In the end, one would have a difficult time arguing against the fact that Mr. Slaughter is a lazy marketer that perhaps cares more about promoting his book than he does building a trusting relationship with his contacts, which in the end would undoubtedly bare more fruit. I understand that one can't go back in time and correct past mistakes (list hygiene, continuous relationship building, etc.), but we all can hope that Mr. Slaughter can learn from these mistakes and move forward in such a way as to not make the lives of us that are involved in email industry that much harder.

So to answer your question; am I a spammer? In my book, yes, today you are. But my hopes are that tomorrow you won't be! I have faith in my belief that you really DO care. Now it's up to you to do the right thing.

P.S. Thanks for guest blogging, it's always fun to learn from others! As well, best of luck with your book!

Nicolas Toper said...

There is also social network personal emails that ends up sending a notification... And can be spam too.

hey4ndr3w said...

I don't want to be impolite - and I'm glad you shared the story with us - but I can't help but feel you're being a bit disingenuous when you say, "From my point of view, the primary purpose of the message is laid out in point my first point: "REPLY to this message and let me know how you are doing!"

And that's simply not true. The message would never have been sent had you not written a new book, and wanted to tell all of your contacts about it. The primary intent of the message, by your own prior admission, was commercial.

Does that make it spam? I can see a whole lot of reasons why your recipients might think so.

Robby said...

Thanks to everyone who has commented. I imagined my post might generate some strong reactions, and I was right!

Instead of trying to respond to all of your feedback individually, I will make a couple of key points. First: Unlike the recipients of the messages, most of you don't know me at all. Everyone who got one of these emails was someone that I had actually met, in person or exchanged email with in the past. That might not affect your opinion, but I know that I feel differently about bulk mail I receive from strangers versus people for whom I have some mental association.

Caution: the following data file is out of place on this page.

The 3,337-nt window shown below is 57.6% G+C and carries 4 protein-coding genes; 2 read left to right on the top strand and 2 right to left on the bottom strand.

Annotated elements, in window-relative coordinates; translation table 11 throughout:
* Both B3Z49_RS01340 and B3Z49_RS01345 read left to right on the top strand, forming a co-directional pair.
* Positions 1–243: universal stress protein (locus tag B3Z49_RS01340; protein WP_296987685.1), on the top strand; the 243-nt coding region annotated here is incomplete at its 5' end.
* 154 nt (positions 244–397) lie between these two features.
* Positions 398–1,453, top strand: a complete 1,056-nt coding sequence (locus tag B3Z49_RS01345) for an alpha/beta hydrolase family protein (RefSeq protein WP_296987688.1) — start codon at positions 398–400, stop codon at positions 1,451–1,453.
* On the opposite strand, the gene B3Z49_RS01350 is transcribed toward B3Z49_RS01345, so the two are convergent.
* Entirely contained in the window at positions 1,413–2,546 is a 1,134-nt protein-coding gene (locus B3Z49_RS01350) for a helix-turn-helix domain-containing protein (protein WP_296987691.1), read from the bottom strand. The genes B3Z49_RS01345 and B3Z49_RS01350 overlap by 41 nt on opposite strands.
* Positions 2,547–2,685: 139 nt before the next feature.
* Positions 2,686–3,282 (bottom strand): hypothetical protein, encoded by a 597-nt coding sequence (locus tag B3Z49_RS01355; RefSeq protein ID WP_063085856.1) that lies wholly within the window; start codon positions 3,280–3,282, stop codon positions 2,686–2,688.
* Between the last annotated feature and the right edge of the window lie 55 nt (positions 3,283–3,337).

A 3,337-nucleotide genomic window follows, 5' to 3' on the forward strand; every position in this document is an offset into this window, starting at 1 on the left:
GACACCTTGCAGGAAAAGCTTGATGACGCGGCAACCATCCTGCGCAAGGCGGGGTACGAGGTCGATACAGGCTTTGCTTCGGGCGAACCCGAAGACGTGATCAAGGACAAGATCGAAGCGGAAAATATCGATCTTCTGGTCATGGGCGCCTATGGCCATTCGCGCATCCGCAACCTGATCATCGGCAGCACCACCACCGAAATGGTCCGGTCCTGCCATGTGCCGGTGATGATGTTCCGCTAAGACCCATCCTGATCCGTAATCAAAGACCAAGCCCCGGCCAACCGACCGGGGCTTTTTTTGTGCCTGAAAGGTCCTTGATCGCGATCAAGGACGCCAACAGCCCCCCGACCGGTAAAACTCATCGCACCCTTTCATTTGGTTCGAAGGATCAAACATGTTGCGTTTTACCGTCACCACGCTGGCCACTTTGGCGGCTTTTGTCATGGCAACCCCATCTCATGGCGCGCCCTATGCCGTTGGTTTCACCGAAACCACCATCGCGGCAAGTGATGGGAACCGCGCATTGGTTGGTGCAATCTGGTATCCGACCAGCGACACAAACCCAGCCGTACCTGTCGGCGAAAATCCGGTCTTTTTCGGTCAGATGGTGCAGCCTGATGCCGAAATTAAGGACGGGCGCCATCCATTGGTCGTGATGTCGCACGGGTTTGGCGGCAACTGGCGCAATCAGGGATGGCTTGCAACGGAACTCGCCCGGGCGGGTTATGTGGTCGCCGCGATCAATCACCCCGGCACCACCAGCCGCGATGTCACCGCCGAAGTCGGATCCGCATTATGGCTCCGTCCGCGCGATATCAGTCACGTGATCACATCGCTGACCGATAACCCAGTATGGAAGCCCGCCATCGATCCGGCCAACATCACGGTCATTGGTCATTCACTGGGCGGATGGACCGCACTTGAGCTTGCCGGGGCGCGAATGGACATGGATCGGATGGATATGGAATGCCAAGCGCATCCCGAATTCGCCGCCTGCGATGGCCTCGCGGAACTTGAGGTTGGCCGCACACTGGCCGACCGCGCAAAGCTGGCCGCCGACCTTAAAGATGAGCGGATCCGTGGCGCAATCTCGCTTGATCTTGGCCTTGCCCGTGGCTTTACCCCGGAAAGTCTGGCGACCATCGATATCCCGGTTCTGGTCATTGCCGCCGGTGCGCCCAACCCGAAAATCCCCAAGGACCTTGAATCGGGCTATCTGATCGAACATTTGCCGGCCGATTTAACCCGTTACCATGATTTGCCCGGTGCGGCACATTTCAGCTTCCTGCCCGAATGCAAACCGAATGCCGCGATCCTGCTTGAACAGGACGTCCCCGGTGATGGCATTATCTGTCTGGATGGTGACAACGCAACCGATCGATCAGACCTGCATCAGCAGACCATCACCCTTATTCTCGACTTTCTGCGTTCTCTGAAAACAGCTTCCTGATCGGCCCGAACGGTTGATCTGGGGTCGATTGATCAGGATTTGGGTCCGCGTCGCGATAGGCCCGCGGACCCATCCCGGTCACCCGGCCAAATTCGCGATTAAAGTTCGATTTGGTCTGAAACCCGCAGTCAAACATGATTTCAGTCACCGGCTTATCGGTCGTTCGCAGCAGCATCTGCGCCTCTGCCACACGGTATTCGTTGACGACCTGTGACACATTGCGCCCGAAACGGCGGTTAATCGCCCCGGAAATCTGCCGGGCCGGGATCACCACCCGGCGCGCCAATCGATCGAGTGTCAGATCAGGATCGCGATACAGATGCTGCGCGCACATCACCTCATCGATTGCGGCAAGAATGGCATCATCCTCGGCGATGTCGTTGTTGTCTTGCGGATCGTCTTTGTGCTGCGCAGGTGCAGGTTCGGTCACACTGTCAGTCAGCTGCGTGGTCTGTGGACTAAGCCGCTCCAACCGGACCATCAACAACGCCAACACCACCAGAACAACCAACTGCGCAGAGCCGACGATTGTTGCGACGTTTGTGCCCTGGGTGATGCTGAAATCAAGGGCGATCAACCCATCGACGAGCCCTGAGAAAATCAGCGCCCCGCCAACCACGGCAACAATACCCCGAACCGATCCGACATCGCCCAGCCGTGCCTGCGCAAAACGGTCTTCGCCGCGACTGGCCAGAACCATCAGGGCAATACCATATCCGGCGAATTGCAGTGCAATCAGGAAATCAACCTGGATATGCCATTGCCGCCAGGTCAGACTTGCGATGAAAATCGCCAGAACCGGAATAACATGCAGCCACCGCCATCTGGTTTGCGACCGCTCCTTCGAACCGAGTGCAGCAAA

Second, while *you* know there were 5,000 people on that list, none of these recipients knew that. Sure, there were people I had not exchanged email with in many years, but hundreds of people wrote back to say hello. This was by far the most gratifying part of the experience.

Finally, I will point out that most of those leaving comments appear to be email/spam experts, and I appreciate their advice. Of those who have commented so far, Sarah most closely represents how I thought I would feel if I received a similar message. (Sarah and are Twitter friends, but that's it.) My thought was that this viewpoint would be the one held by almost everybody in my address book. If my address book was filled with email/spam/deliverability experts, I'd probably be in pretty hot water!

I think it's not easy to clearly say what is and is not spam. I'm going to stand by two of my points: what I did was "clever and effective" but your words have convinced me that it may not have been "right."

Maybe Al will invite me to write a follow up post to discuss how my perspective has changed as a result of reading your comments, and ideas for what I could do in the future.

J.D. said...

When this kind of spam is the worst thing we have to deal with, it will be a truly wonderful day.